Formed in 2013, Dear Criminals was born of a desire to do things differently. All three members are involved in various musical projects, most notably Random Recipe and b.e.t.a.l.o.v.e.r.s, and all three wanted to go outside of the typical music industry cycle of launching a record and then touring in support of it. “We wanted to do things our way,” says Vincent Legault, a jack-of-all-trades musician. “We decided on a more pragmatic approach and wondered how we could survive in the music world without having to sign with a record label. It’s from that point that opportunities to express ourselves through other media started happening.”

The catalyst of the whole adventure was no doubt their participation in the OFFTA live art festival in 2014. In the wake of the critical success of the their second EP, Crave, Dear Criminals were invited by actress and stage director Monia Chokri to join her for the creation of Foire agricole, a show that saw the band cover, in its unique, electro-minimalist way, the hits of female pop icons like Britney Spears and Mitsou.

So, on top of introducing the band to Montréal’s theatre scene, the event – whose backdrop was the commodification or women – allowed the band to embark on a deeper reflection on the scope of their art. “It was the first time that we talked so profoundly of the meaning behind our artistic objective. Those questions have become indispensable to what we do, now,” says Lavoie.

As a matter of fact, there were many discussions leading to the creation of the Nelly record. Inspired by Anne Émond’s most recent film, itself inspired by the life of writer Nelly Arcan, the EP required several months of reflection and creation. “We felt that the dark, erotic and fragile side of our music was very close to Nelly Arcan’s writing. So when we saw in the papers that Anne was working on a movie about Nelly, we called her up to let her know we were interested,” Holder recalls. “She quickly accepted and told us she didn’t want a conventional movie soundtrack. We then dove into Nelly’s body of work with an analytical eye, seeking something universal. During the process, we realized that the universe we were creating was so rich, we could re-appropriate it.”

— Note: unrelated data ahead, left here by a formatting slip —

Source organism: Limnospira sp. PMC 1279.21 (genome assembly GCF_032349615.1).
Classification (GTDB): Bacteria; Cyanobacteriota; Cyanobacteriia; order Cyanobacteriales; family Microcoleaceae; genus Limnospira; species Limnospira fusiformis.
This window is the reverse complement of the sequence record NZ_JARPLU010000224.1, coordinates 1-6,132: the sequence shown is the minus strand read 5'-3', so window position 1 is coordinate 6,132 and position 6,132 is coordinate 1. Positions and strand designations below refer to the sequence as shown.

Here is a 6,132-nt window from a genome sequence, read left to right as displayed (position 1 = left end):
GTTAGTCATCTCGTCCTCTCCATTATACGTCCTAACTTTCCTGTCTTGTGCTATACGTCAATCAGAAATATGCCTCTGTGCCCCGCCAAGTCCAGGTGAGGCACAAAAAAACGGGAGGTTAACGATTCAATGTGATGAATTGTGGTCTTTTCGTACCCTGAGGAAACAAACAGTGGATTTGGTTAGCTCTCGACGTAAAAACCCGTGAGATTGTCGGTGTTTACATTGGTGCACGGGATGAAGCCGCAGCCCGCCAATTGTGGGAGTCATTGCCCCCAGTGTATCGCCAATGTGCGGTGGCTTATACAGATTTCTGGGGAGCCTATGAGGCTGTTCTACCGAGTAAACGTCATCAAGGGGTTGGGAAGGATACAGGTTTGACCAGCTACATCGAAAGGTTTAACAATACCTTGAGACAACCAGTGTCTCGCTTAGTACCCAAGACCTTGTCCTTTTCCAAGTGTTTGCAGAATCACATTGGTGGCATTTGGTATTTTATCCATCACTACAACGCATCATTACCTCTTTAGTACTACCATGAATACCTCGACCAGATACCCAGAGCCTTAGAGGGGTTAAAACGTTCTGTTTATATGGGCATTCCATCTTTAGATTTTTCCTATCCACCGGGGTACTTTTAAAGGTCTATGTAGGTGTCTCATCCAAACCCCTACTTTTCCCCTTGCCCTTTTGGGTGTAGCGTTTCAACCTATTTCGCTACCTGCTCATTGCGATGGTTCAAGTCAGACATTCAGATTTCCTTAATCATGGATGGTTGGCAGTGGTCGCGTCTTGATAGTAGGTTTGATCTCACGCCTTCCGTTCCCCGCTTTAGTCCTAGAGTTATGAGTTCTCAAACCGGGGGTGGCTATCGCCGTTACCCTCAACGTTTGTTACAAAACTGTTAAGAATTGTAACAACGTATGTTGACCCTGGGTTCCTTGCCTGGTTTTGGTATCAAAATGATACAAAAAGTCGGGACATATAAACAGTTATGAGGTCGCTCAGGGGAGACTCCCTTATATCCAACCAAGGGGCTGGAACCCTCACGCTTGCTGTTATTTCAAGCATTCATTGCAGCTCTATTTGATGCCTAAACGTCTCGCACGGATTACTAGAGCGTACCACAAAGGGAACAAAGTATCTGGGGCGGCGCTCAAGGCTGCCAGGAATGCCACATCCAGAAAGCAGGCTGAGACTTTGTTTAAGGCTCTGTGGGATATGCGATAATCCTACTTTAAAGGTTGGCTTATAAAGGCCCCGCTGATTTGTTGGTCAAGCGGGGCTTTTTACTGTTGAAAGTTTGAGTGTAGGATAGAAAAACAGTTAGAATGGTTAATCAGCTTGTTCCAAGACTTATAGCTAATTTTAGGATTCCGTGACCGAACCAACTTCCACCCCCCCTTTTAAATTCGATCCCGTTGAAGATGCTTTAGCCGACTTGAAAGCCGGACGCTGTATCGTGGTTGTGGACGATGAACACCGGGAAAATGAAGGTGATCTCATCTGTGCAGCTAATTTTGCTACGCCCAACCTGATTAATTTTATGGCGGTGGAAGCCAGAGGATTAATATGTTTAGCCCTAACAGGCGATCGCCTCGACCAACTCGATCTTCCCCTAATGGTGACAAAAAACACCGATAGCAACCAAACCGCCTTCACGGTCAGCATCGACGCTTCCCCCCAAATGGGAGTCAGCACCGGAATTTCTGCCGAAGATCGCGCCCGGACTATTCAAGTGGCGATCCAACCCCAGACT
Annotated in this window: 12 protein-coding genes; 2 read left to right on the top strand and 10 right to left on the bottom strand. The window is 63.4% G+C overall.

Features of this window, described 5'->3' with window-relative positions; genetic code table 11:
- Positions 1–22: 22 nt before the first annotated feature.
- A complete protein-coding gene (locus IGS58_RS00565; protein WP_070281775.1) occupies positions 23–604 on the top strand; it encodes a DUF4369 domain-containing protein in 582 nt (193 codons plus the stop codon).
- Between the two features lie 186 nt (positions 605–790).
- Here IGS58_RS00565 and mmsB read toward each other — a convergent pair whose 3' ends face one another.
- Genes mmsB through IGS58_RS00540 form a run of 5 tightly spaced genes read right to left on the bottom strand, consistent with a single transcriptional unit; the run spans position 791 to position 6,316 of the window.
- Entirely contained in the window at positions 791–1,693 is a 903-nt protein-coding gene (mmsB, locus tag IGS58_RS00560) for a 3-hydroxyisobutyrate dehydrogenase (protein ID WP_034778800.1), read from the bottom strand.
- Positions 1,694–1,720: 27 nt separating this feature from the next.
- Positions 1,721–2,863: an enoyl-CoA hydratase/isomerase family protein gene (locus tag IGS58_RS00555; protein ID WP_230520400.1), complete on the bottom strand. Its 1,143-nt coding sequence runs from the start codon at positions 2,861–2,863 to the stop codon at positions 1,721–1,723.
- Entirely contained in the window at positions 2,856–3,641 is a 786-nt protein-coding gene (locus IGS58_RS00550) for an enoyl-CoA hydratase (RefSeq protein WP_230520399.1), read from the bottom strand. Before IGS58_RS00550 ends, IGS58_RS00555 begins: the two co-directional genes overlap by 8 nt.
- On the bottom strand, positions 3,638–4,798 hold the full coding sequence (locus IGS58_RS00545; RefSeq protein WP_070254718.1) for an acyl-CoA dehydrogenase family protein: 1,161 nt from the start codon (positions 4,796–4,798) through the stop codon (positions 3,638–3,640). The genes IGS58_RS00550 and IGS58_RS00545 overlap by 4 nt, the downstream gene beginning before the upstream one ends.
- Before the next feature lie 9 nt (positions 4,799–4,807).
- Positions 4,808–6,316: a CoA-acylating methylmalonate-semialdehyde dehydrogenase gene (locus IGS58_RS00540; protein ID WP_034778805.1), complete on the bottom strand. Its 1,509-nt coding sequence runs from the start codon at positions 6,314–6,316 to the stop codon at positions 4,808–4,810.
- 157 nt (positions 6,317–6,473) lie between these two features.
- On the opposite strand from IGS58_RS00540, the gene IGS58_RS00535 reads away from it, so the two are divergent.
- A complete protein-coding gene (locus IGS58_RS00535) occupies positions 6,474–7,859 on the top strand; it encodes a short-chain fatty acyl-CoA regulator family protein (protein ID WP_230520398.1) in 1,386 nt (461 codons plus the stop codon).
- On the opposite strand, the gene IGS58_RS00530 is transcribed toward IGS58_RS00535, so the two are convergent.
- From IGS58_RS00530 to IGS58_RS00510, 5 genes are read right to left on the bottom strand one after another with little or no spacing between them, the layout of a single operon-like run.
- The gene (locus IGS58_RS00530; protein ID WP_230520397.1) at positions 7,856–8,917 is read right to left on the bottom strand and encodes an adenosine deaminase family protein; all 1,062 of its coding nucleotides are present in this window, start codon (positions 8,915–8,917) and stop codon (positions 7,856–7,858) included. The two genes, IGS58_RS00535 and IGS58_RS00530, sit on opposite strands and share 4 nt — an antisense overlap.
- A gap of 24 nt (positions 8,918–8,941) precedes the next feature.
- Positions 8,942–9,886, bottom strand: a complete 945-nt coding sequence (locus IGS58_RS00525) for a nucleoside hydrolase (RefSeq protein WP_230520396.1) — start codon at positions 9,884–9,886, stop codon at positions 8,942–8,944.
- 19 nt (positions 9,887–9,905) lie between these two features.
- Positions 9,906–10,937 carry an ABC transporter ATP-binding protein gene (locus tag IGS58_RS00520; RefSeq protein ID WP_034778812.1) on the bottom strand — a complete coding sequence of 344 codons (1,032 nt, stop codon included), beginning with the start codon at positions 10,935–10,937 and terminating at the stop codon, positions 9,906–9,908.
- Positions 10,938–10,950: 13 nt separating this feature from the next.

Thus, the band’s seventh EP includes re-worked versions of the songs and themes one can hear in the movie, and it stirs a stark emotional contrast, with its muted textures and chilling atmospheres. “We gave ourselves a lot of leeway for this album,” says Lavoie. “It was unavoidable, because of the very nature of Nelly’s personality and body of work.”

The band’s projects are as plentiful as they are diverse, and the trio’s ability to write and compose quickly ensures its stability. Not counting the aforementioned projects, Dear Criminals released two EPs in 2016, on top of composing the score for the TV series Fatale-Station as well as the contemporary dance recital Things Are Leaving Quietly, In Silence, “We just didn’t have the luxury of screwing up!” says Frannie Holder when asked what the band’s secret is for such an intense production schedule. “Luckily, there are three of us, so there’s always one of us who can take the lead.”

Nelly (movie)Their next challenge: a project involving the Académie de l’Opéra de Paris in 2018. As a matter of fact, the musicians took advantage of the French excursion to start brainstorming with stage director Marie-Eve Signeyrole. “It’s a show that looks at eroticism in Generation Y. There’s still a lot of stuff to clarify, but we know we will adapt baroque pieces, among other things,” Lavoie reveals.

Other than that, the next few months will allow the band to catch its breath a little. “We all can’t wait to sit down and think about our future. It’ll feel good to just touch base,” admits Legault. “Right now, I feel we’ve neglected Dear Criminals as a band and focused a little too much on Dear Criminals, the company. What’s happening to us is super-cool, but we can’t wait to start composing from scratch again – just for the fun of it.”